- Big data analytics is becoming more and more prominent in healthcare as organizations are looking to analytics for assistance in population health, precision medicine, and value-based care.
The global big data market is expected to reach $81 billion by 2022, according to Research and Markets. The main driving factor in this growth is attributed to Internet of Things (IoT) and connected devices becoming standard across all industries.
Report authors cite the need for organizations to leverage unstructured data collected by cloud applications, IoT devices, and enterprise operational technology. Authors stated that new big data analytics models are emerging to reduce friction when sorting and analyzing data. As a result, big data-as-a-service (BDaaS) deployments are expected to grow across all industries.
The growth of mobile and IoT devices heavily impacts the unstructured data that requires a big data analytics solution.
Last year, health IT spending nearly doubled its investments in mobile health devices, making it far and away the most invested in health technology of 2016. Mobile device initiatives extend beyond smartphones, laptops, and tablets, to include IoT devices.
Healthcare organizations that store the data collected by mobile and IoT devices can use this data to get the best value out of their time and provide patients with faster and more accurate diagnoses.
Big data solutions are significant to healthcare organizations looking to implement value-based care initiatives. Solutions that offer scalability and visibility are becoming necessary due to value-based care.
Value-based care begins with building a solid health IT infrastructure comprised of tools used to process faster and use less expensive resources. Organizations need to ensure they are using all health IT infrastructure solutions efficiently and effectively so resources are not wasted.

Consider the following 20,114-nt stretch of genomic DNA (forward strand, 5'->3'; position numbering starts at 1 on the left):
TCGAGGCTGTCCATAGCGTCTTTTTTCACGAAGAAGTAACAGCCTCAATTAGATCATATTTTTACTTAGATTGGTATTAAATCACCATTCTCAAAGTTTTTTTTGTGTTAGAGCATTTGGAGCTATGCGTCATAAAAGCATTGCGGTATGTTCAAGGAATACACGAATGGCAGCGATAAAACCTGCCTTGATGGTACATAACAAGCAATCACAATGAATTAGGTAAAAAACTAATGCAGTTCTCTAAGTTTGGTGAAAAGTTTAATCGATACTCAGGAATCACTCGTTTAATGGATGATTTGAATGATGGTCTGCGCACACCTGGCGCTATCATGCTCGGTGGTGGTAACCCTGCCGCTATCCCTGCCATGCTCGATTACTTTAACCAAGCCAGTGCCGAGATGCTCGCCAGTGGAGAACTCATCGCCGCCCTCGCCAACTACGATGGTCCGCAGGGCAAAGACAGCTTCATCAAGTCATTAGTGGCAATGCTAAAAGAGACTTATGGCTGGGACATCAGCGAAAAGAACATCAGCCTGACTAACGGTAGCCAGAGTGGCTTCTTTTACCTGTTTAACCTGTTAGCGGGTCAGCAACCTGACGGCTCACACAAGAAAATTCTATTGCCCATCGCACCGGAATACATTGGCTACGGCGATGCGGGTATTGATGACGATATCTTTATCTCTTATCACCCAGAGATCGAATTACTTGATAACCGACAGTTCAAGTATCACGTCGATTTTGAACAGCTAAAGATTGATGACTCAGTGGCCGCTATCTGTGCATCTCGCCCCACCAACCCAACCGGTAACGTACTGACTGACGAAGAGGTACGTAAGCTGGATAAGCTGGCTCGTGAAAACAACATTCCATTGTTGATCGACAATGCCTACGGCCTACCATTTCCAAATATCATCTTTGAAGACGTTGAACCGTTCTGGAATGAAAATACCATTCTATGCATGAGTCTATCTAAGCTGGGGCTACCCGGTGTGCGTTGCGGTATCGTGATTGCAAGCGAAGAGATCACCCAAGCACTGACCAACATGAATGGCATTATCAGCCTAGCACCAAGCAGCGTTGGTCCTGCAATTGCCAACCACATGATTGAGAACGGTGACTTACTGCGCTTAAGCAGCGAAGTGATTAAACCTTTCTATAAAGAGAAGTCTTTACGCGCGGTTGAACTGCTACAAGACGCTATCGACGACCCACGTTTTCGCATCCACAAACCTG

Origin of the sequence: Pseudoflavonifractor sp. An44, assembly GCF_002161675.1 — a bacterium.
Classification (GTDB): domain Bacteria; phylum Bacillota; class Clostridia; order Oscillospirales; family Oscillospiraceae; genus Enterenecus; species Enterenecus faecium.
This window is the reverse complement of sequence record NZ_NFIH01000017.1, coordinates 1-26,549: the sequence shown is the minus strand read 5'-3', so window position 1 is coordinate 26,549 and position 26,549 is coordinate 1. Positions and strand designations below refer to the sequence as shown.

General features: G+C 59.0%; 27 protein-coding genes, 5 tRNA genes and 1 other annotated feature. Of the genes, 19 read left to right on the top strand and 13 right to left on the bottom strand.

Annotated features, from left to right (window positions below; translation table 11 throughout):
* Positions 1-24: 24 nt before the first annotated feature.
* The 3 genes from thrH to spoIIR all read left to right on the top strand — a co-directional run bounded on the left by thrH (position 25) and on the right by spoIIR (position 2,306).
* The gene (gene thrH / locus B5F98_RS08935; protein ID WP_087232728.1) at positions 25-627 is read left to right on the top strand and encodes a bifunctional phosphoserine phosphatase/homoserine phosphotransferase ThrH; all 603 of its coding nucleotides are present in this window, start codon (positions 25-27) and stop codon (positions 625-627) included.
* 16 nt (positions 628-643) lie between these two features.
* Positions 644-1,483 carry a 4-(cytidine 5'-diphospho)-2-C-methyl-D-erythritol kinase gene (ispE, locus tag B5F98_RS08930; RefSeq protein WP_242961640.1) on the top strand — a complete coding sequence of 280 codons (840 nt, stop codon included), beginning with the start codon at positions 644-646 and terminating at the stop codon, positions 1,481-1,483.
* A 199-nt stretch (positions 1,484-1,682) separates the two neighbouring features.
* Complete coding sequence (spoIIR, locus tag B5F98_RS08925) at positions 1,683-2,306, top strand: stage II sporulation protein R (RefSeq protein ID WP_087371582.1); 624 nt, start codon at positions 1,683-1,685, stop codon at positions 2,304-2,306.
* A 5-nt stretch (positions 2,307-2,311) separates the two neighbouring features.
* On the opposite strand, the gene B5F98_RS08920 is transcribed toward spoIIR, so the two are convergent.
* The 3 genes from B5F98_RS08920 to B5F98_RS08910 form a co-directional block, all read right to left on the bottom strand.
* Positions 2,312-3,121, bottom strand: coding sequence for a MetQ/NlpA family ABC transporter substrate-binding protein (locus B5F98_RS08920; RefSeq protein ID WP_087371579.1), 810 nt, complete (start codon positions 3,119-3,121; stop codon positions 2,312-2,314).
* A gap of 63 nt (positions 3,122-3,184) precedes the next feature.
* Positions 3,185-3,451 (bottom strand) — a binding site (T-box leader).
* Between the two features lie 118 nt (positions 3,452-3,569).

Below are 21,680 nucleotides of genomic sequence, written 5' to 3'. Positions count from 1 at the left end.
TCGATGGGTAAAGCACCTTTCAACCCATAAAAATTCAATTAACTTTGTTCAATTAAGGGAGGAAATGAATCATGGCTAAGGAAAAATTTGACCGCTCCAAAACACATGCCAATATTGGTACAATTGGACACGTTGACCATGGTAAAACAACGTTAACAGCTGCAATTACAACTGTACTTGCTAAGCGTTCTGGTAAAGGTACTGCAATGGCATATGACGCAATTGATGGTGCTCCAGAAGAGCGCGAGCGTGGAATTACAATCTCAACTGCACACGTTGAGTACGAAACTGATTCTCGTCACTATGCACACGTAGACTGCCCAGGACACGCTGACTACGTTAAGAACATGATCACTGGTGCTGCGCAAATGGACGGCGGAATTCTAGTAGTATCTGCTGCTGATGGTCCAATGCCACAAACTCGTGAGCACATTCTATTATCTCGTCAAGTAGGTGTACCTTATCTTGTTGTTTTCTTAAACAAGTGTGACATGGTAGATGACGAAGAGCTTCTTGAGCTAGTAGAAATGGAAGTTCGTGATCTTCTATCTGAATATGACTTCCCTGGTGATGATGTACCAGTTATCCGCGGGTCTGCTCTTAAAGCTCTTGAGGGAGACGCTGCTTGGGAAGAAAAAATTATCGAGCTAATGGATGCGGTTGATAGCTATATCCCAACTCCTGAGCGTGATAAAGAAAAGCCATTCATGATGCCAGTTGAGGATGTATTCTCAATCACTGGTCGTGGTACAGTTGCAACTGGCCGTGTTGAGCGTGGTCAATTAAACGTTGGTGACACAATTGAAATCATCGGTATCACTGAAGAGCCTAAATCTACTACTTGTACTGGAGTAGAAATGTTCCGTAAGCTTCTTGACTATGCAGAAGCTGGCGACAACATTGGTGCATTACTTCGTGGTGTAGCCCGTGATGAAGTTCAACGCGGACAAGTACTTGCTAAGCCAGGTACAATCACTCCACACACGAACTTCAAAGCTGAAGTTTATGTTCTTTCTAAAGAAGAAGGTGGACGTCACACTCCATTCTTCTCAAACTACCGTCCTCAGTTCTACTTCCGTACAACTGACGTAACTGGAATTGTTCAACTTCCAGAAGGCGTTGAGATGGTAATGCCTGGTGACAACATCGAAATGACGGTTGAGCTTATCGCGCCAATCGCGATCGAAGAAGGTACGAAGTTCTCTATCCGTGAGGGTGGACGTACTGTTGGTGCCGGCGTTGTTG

By using cloud computing, BDaaS solutions save organizations the cost of large on-premise deployments that take up space and that are expensive to maintain. Organizations are only obligated to pay a monthly subscription fee, depending on the resources they need, rather than paying the upfront cost of equipment they may or may not need in the future.
Last month, CenturyLink and Cloudrea announced the collaborative release of a big data managed service. The BDaaS solution uses cloud bare metal servers to give organizations more scalable storage and compatible applications.
Many incentives healthcare organizations are adopting rely on a big data analytics solution that can support their unique needs. The CenturyLink and Cloudera solution also provides users with the visibility needed to manage network activity and structure the analytics process.
Cloudera contributes its use of Hadoop, an open-source distributed data storage and analytics application, as a software-defined framework to handle structured and unstructured data by distributing it among different data processing nodes to process batches of data quickly.
"With numerous vendors offering components for big data solutions today, a key to achieving success for customers is services and support. Providers that offer data and analytics consulting, deployment support and customized infrastructure and application solutions, should be able to deliver enhanced strategic value for customers,” 451 Research Senior Analyst of Data Platform and Analytics James Curtis said in a statement.
Cloud based big data solutions offer organizations more support and service because organizations are not charged with running the solution themselves. Entities save money on hiring on-premise experts to manage and maintain every aspect of the big data solution.
Healthcare organizations will continue to adopt connected medical devices and other IoT devices that will collect data in various formats. It is unlikely that every device transmitting information to the data center within an organization will ever have a single format for its unstructured data. A scalable big data analytics solution will provide entities with the resources to make use of collected unstructured data.